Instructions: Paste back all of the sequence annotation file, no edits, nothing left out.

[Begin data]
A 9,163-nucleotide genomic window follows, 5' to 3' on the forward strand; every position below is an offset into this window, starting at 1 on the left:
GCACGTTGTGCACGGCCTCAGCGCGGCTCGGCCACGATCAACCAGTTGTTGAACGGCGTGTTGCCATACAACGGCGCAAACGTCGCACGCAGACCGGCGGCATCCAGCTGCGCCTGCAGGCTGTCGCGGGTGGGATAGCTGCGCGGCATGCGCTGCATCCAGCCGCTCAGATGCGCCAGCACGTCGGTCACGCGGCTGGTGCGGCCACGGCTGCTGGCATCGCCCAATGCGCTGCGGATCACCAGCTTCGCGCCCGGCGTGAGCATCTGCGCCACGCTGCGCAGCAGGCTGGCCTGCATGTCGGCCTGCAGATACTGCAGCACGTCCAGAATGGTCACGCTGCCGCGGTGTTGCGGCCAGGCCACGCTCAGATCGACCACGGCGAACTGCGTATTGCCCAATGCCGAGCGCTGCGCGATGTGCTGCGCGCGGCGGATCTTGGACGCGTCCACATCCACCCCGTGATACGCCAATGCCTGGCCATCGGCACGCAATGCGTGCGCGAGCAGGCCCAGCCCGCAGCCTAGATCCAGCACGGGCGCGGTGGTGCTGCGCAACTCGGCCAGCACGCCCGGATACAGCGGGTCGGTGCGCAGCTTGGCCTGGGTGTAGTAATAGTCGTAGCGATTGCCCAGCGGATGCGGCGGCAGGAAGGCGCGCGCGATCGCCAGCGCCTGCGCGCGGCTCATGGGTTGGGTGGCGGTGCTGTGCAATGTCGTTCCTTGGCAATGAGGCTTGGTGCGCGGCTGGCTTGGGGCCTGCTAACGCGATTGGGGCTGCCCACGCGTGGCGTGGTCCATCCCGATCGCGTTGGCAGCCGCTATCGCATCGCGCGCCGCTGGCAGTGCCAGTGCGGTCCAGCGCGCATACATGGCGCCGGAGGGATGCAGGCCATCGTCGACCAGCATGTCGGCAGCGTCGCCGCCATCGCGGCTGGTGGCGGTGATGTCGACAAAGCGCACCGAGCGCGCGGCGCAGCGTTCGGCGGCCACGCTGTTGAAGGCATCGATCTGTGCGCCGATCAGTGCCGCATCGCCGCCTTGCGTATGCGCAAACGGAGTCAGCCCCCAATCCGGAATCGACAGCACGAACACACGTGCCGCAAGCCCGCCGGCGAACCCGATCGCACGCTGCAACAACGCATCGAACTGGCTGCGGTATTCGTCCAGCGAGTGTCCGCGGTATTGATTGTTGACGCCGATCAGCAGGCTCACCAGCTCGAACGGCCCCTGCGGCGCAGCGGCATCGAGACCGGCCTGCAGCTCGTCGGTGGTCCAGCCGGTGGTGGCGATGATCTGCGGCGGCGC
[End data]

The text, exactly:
A 9,163-nucleotide genomic window follows, 5' to 3' on the forward strand; every position below is an offset into this window, starting at 1 on the left:
GCACGTTGTGCACGGCCTCAGCGCGGCTCGGCCACGATCAACCAGTTGTTGAACGGCGTGTTGCCATACAACGGCGCAAACGTCGCACGCAGACCGGCGGCATCCAGCTGCGCCTGCAGGCTGTCGCGGGTGGGATAGCTGCGCGGCATGCGCTGCATCCAGCCGCTCAGATGCGCCAGCACGTCGGTCACGCGGCTGGTGCGGCCACGGCTGCTGGCATCGCCCAATGCGCTGCGGATCACCAGCTTCGCGCCCGGCGTGAGCATCTGCGCCACGCTGCGCAGCAGGCTGGCCTGCATGTCGGCCTGCAGATACTGCAGCACGTCCAGAATGGTCACGCTGCCGCGGTGTTGCGGCCAGGCCACGCTCAGATCGACCACGGCGAACTGCGTATTGCCCAATGCCGAGCGCTGCGCGATGTGCTGCGCGCGGCGGATCTTGGACGCGTCCACATCCACCCCGTGATACGCCAATGCCTGGCCATCGGCACGCAATGCGTGCGCGAGCAGGCCCAGCCCGCAGCCTAGATCCAGCACGGGCGCGGTGGTGCTGCGCAACTCGGCCAGCACGCCCGGATACAGCGGGTCGGTGCGCAGCTTGGCCTGGGTGTAGTAATAGTCGTAGCGATTGCCCAGCGGATGCGGCGGCAGGAAGGCGCGCGCGATCGCCAGCGCCTGCGCGCGGCTCATGGGTTGGGTGGCGGTGCTGTGCAATGTCGTTCCTTGGCAATGAGGCTTGGTGCGCGGCTGGCTTGGGGCCTGCTAACGCGATTGGGGCTGCCCACGCGTGGCGTGGTCCATCCCGATCGCGTTGGCAGCCGCTATCGCATCGCGCGCCGCTGGCAGTGCCAGTGCGGTCCAGCGCGCATACATGGCGCCGGAGGGATGCAGGCCATCGTCGACCAGCATGTCGGCAGCGTCGCCGCCATCGCGGCTGGTGGCGGTGATGTCGACAAAGCGCACCGAGCGCGCGGCGCAGCGTTCGGCGGCCACGCTGTTGAAGGCATCGATCTGTGCGCCGATCAGTGCCGCATCGCCGCCTTGCGTATGCGCAAACGGAGTCAGCCCCCAATCCGGAATCGACAGCACGAACACACGTGCCGCAAGCCCGCCGGCGAACCCGATCGCACGCTGCAACAACGCATCGAACTGGCTGCGGTATTCGTCCAGCGAGTGTCCGCGGTATTGATTGTTGACGCCGATCAGCAGGCTCACCAGCTCGAACGGCCCCTGCGGCGCAGCGGCATCGAGACCGGCCTGCAGCTCGTCGGTGGTCCAGCCGGTGGTGGCGATGATCTGCGGCGGCGC